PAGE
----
All that raw cash you may have seen in thrilling bank heist movies or featured in MTV videos as rappers carelessly throw it into the wind may look real, but even the money used in Hollywood cinemas is largely nothing more than very convincing special effects. The problem, however, is that it often looks too convincing.
Hollywood is great at making things that aren’t real look as though they are (who can forget the time space aliens blew up the White House on Independence Day of all dates?), but the problem with the fake money produced by Hollywood prop designers (known as “movie money” among law enforcement) is that even though it clearly states that it is fake and not intended for actual use — the vast majority of unsuspecting individuals never really take the time to read the print on their money and thus the dollars find their way into circulation.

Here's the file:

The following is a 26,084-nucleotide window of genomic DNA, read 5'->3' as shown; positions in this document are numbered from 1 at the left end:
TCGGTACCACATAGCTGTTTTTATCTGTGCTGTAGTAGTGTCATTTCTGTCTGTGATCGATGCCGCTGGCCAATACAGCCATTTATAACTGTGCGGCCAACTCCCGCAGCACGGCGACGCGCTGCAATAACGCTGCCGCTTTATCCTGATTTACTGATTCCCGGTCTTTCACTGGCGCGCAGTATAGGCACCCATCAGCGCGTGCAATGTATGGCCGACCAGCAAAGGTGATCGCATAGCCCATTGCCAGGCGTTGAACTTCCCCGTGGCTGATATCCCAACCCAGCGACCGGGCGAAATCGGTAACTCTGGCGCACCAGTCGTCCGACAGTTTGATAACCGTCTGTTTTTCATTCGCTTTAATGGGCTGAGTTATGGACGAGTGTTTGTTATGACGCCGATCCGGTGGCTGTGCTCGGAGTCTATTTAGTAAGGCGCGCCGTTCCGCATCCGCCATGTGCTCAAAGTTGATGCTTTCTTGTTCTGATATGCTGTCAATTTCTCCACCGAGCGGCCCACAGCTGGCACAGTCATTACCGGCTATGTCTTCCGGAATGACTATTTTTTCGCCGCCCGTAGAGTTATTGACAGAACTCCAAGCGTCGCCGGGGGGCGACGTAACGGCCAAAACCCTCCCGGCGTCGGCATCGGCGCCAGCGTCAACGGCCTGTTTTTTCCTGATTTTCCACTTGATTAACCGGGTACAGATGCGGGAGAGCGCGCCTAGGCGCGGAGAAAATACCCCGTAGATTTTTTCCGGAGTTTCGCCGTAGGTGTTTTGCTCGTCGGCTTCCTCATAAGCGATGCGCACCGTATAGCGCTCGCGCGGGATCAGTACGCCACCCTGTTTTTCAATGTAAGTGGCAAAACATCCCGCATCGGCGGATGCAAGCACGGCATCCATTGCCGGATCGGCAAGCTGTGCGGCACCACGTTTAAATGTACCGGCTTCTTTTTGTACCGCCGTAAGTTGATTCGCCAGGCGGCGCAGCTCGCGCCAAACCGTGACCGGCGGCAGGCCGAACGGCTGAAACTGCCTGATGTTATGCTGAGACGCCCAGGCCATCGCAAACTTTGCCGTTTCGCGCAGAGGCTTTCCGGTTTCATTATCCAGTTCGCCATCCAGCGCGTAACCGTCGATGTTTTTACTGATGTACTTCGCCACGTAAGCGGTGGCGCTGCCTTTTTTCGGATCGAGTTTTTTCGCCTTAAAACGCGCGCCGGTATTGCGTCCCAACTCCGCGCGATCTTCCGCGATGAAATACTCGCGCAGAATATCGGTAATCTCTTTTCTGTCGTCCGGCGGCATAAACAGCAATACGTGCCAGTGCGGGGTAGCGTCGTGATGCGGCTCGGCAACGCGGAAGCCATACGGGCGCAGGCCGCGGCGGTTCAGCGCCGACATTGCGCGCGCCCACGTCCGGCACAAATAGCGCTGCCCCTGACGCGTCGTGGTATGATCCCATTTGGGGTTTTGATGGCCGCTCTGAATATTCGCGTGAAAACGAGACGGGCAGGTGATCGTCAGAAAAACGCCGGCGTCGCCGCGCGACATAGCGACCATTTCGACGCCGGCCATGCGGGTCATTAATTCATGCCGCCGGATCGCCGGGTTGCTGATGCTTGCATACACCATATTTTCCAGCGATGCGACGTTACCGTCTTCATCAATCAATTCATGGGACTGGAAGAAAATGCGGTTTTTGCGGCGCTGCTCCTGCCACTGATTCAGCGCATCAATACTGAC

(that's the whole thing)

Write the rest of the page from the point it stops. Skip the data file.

Surprisingly, the fake money is available to the public through sites such as Ebay for a very low price and as one can imagine, it doesn’t take very long for desperate people to begin doing very desperate things: Such as passing the “prop money” into circulation.
Thursday afternoon, the Mingo County, West Virginia, Sheriff’s Office released a warning to residents of our region that movie prop money is appearing at various businesses.
One of the papers passed for $100.
It is a federal offense to pass fake money into circulation – a conviction for the offense carries up to 20 years in prison and a fine.
Residents of the region are encouraged by law enforcement to closely inspect all bills they receive in order to ensure they are not victimized. If an individual discovers that he or she has received fake money, they are required to notify law enforcement immediately.
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